But why does that matter? Although I understand the practice, I’ve always been puzzled by our custom of recording either fuller form(s) of forenames, or fuller form(s) of surnames, or fuller form(s) of the full name. RDA, with its “then” clause, makes the practice clearer than AACR2 did, but it still retains that pesky “and/or”, never explaining when to do the “and” and when to do the “or.” It’s only by looking carefully at the examples that the cataloger (who doesn’t already know) can figure out when to record everything (specifically looking at the “Manuel Guillermo Rodríguez Valbuena -- Preferred name recorded as: Rodríguez V., Manuel G.” example). One of the basic principles is that the examples are supposed to illustrate, but the guideline itself is supposed to tell the cataloger what to do, that is, “catalog from the rules, not from the examples.” You shouldn’t have to backtrack from the examples to figure out what to do.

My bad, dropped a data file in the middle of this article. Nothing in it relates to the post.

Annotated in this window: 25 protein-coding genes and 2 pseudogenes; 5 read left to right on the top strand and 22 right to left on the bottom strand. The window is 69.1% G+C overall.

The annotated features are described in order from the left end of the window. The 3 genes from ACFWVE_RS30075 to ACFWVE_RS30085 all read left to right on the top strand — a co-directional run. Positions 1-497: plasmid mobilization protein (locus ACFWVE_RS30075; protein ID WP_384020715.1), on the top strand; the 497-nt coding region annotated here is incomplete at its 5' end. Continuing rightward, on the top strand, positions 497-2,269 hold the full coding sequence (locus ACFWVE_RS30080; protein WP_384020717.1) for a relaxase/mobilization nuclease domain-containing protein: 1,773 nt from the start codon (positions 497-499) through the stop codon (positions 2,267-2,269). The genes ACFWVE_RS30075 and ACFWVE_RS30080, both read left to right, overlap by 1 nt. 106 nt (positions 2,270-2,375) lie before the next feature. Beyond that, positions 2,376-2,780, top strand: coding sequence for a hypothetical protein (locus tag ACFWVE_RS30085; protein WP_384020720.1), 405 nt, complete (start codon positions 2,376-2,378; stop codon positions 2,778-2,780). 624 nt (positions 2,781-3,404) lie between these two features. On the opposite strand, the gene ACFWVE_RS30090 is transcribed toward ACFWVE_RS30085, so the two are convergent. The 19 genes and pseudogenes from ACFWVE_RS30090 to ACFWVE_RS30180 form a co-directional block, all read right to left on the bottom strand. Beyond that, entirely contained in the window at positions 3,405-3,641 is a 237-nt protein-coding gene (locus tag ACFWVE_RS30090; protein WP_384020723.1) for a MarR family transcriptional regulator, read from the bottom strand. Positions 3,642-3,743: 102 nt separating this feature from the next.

But I remain skeptical of the practice itself. Why do we have all these rules and customs to record this bit of the fuller forms (e.g. just the forenames) but not that bit of them (e.g. don’t include the surname)? Why not simply, for this element, record the fuller form of the entire name, and leave to the instructions for access points the detail about only adding a parenthetical qualifier for the fuller form of the forenames, or of the surnames, or of both, and explaining there what to include and leave out?